CommentsCOMMENTS: The three specimens have been collected by Randy Newman at Fort Macon State Park, by Derb Carter near the SC line in Brunswick County, and by Rob Gilson in Mecklenburg County; Steve Hall dissected the first two, and determined by the valve of the genitalia (male) that each of the three is a White Checkered-Skipper. Harry Pavulaan collected the species in northern VA in October 2010. However, it is possible that the individual collected in VA was a stray, or visitor from the west or southwest. One should not assume that the "vanguard" of the species has "marched" all the way through NC and north to southern VA -- several males collected north of Durham in October 2012 were clearly Commons (by dissection), as were other checkered-skippers collected by Pavulaan recently in northern VA. However, one wonders if White Checkered-Skippers have moved farther north well beyond Mecklenburg County by now; judicious collection and dissection of males in the central and northern portions of NC are welcome and warranted.

This skipper is considered a good/separate species from Common Checkered-Skipper by many authorities, such as the Butterflies of America website and Pelham (2020). The male genitalia of White Checkered-Skipper has a rounded valve with a single tiny tooth, as opposed to a "clawlike" valve with two prongs, somewhat resembling the claw of a crab or crayfish, in Common. See the Common Checkered-Skipper account for some suggested field marks to separate these two species. The Common is being "pushed northward" or is being eliminated by the White in FL, GA, and SC, such that the majority of those collected now in most of SC are Whites. NOTE: In 2022, the scientific name was changed from "albescens" to "albezens", as the first name is now applied to a Central American taxon.
State RankSU
State StatusW
Global RankG5
Federal Status
SynonymBurnsius albescens, Pyrgus albescens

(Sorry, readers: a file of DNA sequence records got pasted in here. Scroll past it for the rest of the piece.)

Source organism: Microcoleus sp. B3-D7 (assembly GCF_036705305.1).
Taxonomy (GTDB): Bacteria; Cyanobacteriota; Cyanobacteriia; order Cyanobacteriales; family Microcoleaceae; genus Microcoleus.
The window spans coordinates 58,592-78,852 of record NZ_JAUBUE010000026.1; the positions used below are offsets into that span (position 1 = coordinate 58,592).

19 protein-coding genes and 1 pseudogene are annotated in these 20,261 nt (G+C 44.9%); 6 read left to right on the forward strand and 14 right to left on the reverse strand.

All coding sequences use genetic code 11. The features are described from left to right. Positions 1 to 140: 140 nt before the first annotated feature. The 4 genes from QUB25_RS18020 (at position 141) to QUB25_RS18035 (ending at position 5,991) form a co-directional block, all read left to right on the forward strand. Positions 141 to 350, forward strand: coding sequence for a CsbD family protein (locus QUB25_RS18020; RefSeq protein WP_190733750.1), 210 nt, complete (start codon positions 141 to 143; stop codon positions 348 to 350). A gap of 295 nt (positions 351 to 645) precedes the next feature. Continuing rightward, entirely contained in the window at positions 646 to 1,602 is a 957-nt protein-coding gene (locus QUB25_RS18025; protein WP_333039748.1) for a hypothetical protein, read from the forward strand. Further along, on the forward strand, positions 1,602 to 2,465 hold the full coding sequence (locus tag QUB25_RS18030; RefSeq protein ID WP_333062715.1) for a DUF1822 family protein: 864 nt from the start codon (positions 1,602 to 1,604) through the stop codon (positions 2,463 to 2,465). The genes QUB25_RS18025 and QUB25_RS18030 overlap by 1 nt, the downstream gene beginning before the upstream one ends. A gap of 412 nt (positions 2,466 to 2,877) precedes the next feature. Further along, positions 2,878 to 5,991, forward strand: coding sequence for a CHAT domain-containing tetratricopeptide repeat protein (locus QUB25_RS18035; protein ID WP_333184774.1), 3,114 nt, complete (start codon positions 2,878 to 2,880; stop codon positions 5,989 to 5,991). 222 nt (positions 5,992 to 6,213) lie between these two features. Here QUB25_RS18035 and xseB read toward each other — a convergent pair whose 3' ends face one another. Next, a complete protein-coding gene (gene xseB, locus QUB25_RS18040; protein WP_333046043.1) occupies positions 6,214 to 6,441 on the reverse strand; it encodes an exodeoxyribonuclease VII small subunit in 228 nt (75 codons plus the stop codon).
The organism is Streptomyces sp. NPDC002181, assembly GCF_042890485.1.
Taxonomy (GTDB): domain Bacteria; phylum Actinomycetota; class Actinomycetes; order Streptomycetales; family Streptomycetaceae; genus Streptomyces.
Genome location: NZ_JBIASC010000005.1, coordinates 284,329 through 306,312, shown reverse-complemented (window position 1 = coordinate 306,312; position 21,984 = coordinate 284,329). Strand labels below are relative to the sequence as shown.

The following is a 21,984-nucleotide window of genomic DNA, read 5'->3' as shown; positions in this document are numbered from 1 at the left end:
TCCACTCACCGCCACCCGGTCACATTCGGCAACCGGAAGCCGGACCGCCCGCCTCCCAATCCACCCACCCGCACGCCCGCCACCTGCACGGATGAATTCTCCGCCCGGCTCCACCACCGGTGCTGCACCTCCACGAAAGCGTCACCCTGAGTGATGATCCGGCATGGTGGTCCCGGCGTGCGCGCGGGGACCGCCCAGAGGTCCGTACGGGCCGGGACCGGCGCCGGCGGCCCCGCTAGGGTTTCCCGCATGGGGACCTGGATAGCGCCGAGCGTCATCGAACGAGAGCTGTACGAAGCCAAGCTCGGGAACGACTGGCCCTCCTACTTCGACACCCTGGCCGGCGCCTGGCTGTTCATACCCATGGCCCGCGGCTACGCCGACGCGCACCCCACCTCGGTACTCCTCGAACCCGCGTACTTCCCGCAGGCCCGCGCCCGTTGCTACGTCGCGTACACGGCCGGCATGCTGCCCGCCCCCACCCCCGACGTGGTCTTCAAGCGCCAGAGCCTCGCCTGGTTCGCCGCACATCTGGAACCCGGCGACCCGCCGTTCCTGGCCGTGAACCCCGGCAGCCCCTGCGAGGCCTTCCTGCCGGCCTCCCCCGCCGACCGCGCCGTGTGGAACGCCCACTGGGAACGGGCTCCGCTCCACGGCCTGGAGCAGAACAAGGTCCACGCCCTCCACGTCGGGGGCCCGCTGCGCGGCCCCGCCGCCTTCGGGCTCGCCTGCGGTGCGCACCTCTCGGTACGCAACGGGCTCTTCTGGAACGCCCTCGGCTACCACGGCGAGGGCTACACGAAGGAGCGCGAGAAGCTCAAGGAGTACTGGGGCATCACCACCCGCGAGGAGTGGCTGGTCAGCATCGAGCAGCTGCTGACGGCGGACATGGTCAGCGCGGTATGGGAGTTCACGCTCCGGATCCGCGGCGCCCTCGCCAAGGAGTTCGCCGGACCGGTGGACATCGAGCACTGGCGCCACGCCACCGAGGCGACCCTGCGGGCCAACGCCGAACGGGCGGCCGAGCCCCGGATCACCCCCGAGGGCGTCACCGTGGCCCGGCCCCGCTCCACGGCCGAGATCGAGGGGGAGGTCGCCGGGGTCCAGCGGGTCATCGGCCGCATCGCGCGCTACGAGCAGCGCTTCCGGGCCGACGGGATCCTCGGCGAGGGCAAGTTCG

Other Name


Links to other butterfly galleries: [Cook] [Lynch] [Pippen] [Pugh]
Photo by: Rick Cheicante
Comment: 2013-07-29. Monroe Co. FL female
White Checkered-Skipper - Click to enlarge
Photo by: Rick Cheicante
Comment: 2013-07-29. Monroe Co. FL female
White Checkered-Skipper - Click to enlarge
Photo by: Dennis M Forsythe
Comment: June 13, 2020. Calhoun Co., SC. male #1. NOTE: Dennis stated that all male specimens from this part of SC in recent years have been White Checkered-Skippers, as opposed to Common Checkered-Skippers.
White Checkered-Skipper - Click to enlarge
Photo by: Dennis M Forsythe
Comment: June 13, 2020. Calhoun Co., SC. male #2 (different individual from #1 and #3)
White Checkered-Skipper - Click to enlarge
Photo by: Dennis M Forsythe
Comment: June 13, 2020. Calhoun Co, SC. male #3 (different individual from #1 and #2). Notice the general lack of greenish-blue or obvious blue hairs on these males; Commons average a more blue color on the hairs on the body and wing bases.
White Checkered-Skipper - Click to enlarge
Photo by: Steve Hall
Comment: Male genitalia valve. Collected by Derb Carter along US 17 within a mile of the SC line; Brunswick Co., NC; 2 Nov 2018. Examined by Steve Hall.
White Checkered-Skipper - Click to enlarge
Photo by: Steve Hall
Comment: Pinned male. Collected by Derb Carter along US 17 within a mile of the SC line; Brunswick Co., NC; 2 Nov 2018. Examined by Steve Hall.
White Checkered-Skipper - Click to enlarge
Photo by: H. LeGrand
Comment: 2006-July-13. Pinned male. Collected by Randy Newman at Ft. Macon State Park, Carteret Co. Examined by Steve Hall.
White Checkered-Skipper - Click to enlarge